The FCC is poised to allow LTE service in the long-unused 2.3 GHz Wireless Communications Services (WCS) band, clearing the way for AT&T's plan to use the spectrum for its LTE network.

Commission Chairman Julius Genachowski's office said Wednesday the agency would vote on revisions to its WCS rules at its Oct. 17 open meeting.

The changes will open 30 MHz of spectrum for mobile broadband service while protecting satellite radio operations in the band and are expected to closely follow a compromise AT&T and SiriusXM submitted to the FCC earlier this summer. The companies' proposal addressed long-standing disputes about use of WCS spectrum for wireless service.

“We applaud the FCC’s expeditious review of the joint proposal we submitted with SiriusXM," Joan Marsh, AT&T vice president of federal regulatory affairs, said. "A vote on the item will permit the deployment of 4G LTE technologies in the WCS band that will help AT&T meet the exploding demand for advanced mobile broadband.”

AT&T has owned WCS spectrum for years but never used them because the FCC's rules made the licenses "unsuitable" for LTE deployment. The operator asked the FCC to change the rules in 2010, following that request with the joint SiriusXM proposal in June.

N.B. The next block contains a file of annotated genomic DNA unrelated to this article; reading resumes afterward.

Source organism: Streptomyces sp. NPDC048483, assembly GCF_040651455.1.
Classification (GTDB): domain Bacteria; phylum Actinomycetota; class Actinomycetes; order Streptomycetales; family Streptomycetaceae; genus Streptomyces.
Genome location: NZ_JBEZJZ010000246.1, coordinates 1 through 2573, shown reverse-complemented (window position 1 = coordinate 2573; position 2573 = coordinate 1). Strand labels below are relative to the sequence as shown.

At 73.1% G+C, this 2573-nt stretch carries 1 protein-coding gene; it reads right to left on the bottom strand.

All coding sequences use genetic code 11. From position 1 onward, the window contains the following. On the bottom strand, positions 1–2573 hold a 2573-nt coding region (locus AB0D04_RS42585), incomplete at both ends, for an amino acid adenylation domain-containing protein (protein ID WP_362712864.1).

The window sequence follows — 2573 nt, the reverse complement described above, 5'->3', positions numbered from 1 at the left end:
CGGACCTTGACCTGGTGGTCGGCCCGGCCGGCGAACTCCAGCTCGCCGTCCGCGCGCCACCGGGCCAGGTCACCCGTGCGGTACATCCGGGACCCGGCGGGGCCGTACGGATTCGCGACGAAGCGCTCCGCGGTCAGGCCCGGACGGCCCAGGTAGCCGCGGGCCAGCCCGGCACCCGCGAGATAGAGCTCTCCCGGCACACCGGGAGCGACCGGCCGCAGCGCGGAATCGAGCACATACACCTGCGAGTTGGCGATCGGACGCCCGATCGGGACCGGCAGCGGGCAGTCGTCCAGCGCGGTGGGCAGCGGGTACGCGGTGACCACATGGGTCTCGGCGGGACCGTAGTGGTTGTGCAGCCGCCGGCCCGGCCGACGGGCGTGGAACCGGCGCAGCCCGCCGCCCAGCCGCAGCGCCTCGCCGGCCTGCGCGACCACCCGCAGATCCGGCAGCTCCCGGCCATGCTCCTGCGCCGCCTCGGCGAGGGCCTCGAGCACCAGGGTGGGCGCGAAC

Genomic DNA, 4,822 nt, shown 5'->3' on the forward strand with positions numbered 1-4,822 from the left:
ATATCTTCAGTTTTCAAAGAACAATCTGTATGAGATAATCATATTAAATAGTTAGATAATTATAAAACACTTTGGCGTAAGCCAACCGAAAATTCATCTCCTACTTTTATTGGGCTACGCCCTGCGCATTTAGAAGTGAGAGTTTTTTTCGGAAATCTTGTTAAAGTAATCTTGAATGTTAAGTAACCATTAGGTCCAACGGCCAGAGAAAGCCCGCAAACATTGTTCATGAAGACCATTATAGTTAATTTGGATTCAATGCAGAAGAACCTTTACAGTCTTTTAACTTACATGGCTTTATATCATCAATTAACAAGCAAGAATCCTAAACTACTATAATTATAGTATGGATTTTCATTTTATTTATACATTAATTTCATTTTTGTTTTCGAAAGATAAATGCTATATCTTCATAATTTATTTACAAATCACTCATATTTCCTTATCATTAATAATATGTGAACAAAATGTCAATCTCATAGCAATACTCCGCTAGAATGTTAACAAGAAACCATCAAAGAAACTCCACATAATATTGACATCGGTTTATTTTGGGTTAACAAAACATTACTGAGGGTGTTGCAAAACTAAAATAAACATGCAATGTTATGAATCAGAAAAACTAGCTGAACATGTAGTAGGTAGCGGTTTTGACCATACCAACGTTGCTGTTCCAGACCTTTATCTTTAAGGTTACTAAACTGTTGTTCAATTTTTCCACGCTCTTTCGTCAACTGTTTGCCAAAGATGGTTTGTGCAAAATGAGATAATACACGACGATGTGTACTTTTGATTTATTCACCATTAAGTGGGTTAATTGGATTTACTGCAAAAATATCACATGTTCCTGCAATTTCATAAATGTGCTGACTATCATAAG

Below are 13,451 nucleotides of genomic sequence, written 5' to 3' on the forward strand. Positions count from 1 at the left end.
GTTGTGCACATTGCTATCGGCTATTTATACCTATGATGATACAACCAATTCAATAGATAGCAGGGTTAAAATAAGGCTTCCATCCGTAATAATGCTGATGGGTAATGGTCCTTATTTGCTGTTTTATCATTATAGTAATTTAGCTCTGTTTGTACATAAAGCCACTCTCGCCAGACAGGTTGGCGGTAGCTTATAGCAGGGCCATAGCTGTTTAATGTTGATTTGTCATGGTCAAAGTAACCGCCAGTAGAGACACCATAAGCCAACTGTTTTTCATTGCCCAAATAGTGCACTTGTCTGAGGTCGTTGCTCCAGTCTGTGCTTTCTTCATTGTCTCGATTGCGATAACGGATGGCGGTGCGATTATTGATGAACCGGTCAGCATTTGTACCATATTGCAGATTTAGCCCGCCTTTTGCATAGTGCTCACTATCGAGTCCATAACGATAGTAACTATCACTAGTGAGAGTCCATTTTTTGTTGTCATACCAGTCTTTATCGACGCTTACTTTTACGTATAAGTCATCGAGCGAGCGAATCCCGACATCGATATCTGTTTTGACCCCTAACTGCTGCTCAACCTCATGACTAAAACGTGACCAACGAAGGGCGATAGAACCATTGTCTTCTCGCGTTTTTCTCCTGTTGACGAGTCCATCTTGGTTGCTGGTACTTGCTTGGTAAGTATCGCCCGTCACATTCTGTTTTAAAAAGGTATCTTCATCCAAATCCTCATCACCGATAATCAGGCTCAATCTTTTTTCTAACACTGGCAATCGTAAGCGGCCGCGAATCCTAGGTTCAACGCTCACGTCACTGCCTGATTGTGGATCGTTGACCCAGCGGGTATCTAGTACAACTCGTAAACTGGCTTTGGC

AT&T's subsequent acquisition of WCS spectrum in August indicated its confidence that the FCC would loosen its rules so the band could be used for LTE. AT&T is buying a substantial amount of WCS and AWS spectrum from Comcast, Horizon Wi-Com, NextWave Wireless and the San Diego Gas & Electric Company.

If the FCC approves the purchases, AT&T will hold up to 30 MHz of WCS spectrum in some markets. The spectrum will be used to add capacity to AT&T's LTE service, currently running on its 700 MHz and AWS licenses.

The FCC blocked AT&T's proposed merger with T-Mobile USA, the carrier's previous attempt at a spectrum grab. That stumbling block left AT&T searching for alternative sources of spectrum, even as primary competitor Verizon Wireless forged a $3.9 billion deal to buy a significant swath of AWS spectrum from a group of cable operators.

AT&T's $600 million buyout of NextWave was announced shortly before Verizon closed the AWS sale last month.